By Zoe Kors – republished from Elephant Journal
As a single working mother, I am very familiar with feeling pulled in several directions at once.
The moment we decide to become a parent, we choose a path of service, and whether we are single by choice or by circumstance, we can decide to experience our situation as victim or warrior.
Here are five ways to find our power in single parenthood:
1. Bare Necessities
Finding time to “do it all” may actually require redefining “all.” It is important to identify a hierarchy of needs. What is essential? Be radically truthful. The list goes something like this: clean water, food, shelter. Everything else is optional. We tend to tell stories about parenting based on our own history or societal norms. Peeling away layers of assumptions and expectations, gives us an opportunity to get in touch with what is non-negotiable, and frees us to consciously create balance in the space that is left.
2. Re-purpose Desires
Dreams can become limitations because they are so specific. In our hierarchy of needs, there are times when we are simply caught in survival mode. In these moments, we must remember who we are. Once upon a time, I had a dream of being a rock star. I had something to say. When I had my first child, I traded my microphone for a laptop and started writing. The delivery system has changed but the song remains the same. It’s not about what we do; it’s about who we get to be. Our dreams can live on if we are flexible in how the essence of our desires manifest.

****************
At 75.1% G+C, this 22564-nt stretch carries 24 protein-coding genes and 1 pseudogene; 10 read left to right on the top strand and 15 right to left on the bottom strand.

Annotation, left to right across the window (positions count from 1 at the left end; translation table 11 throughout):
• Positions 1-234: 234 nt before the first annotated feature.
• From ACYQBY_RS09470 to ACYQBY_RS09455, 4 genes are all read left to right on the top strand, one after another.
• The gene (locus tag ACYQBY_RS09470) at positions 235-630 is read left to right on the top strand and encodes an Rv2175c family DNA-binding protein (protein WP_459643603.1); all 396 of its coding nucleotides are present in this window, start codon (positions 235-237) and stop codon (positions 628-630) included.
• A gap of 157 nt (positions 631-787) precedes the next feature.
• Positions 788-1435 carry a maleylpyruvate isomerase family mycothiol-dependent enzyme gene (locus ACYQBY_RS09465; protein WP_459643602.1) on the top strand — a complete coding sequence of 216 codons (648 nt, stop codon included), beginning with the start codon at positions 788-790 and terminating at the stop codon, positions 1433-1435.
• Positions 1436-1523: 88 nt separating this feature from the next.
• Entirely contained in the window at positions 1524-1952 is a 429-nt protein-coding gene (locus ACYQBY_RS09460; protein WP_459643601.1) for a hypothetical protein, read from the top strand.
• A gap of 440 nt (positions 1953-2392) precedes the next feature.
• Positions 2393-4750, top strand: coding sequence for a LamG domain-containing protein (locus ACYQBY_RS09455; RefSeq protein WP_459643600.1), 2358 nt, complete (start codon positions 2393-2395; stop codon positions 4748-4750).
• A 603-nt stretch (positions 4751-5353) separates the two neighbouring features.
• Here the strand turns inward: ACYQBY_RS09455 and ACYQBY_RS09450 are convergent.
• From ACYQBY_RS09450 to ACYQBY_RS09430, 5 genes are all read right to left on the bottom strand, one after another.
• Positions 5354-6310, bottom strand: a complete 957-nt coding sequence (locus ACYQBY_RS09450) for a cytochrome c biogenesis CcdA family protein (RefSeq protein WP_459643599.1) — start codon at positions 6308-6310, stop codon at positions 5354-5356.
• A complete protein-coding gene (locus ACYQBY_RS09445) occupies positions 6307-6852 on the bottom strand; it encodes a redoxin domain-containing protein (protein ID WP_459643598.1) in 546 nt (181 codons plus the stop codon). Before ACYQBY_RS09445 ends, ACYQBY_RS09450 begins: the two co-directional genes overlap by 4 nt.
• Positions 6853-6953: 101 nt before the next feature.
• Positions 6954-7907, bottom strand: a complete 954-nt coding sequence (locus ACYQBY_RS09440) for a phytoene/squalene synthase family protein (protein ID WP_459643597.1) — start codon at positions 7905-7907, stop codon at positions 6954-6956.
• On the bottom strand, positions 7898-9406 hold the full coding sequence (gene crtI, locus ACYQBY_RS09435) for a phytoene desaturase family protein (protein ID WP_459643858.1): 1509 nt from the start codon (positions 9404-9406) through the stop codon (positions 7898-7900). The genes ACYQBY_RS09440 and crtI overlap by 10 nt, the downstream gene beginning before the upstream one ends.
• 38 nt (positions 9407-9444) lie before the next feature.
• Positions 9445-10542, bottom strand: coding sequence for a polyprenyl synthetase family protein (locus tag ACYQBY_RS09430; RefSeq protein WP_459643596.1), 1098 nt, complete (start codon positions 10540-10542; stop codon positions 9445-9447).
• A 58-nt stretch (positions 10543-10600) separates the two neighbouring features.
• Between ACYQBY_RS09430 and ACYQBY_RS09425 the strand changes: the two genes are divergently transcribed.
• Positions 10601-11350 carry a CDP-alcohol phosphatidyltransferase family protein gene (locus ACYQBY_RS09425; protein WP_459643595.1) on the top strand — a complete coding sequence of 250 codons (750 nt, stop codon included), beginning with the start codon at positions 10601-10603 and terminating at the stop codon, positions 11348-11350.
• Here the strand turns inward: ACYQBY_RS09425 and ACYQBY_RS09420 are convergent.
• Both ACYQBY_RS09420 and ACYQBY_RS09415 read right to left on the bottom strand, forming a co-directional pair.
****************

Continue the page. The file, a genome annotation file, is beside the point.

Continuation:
Divide up your time and be fully present to the task at hand. This is a muscle that can be developed. When you are working, really focus on work. When you are parenting, be wholly present to your kids. When you finally carve out time for yourself, do it without guilt, even if you choose to do nothing at all. When we let ourselves off the hook for what we are not getting done, it frees us up to celebrate what we are fully showing up for in each moment.
4. Power in Vulnerability
Asking for help can make us feel vulnerable, and so we often bobble the request. And if you are like me, the best way to get things done is to do them yourself. The flipside of my “Supermom” card reads “Supermartyr.” In order to feel supported, we must relinquish control. Get really clear about what it would mean to feel supported. How would that manifest? Help people help you by asking for specific things. You may need to form new associations. For instance, there are single parent groups who trade childcare responsibilities for time off. Enroll your kids in the idea of family teamwork. Foster a supportive and compassionate environment at home.
When the plane is going down, put on your own oxygen mask before you help your child with theirs. Your own needs rank high on the hierarchy of needs. Do not pretend otherwise or they will come out sideways. My kids are very aware of what happens when I skip yoga. For them, a post-yoga mom is on THEIR list of needs.
It is helpful to remember that everything changes. When things are particularly difficult, we tend to feel like it will be this way forever. Just as a child goes through developmental stages, so does our ability to experience the perpetual expansion and contraction of life.
We learn to move through life gracefully by increasing our capacity to hold discomfort.
Lean into the knowing that “this too will pass.”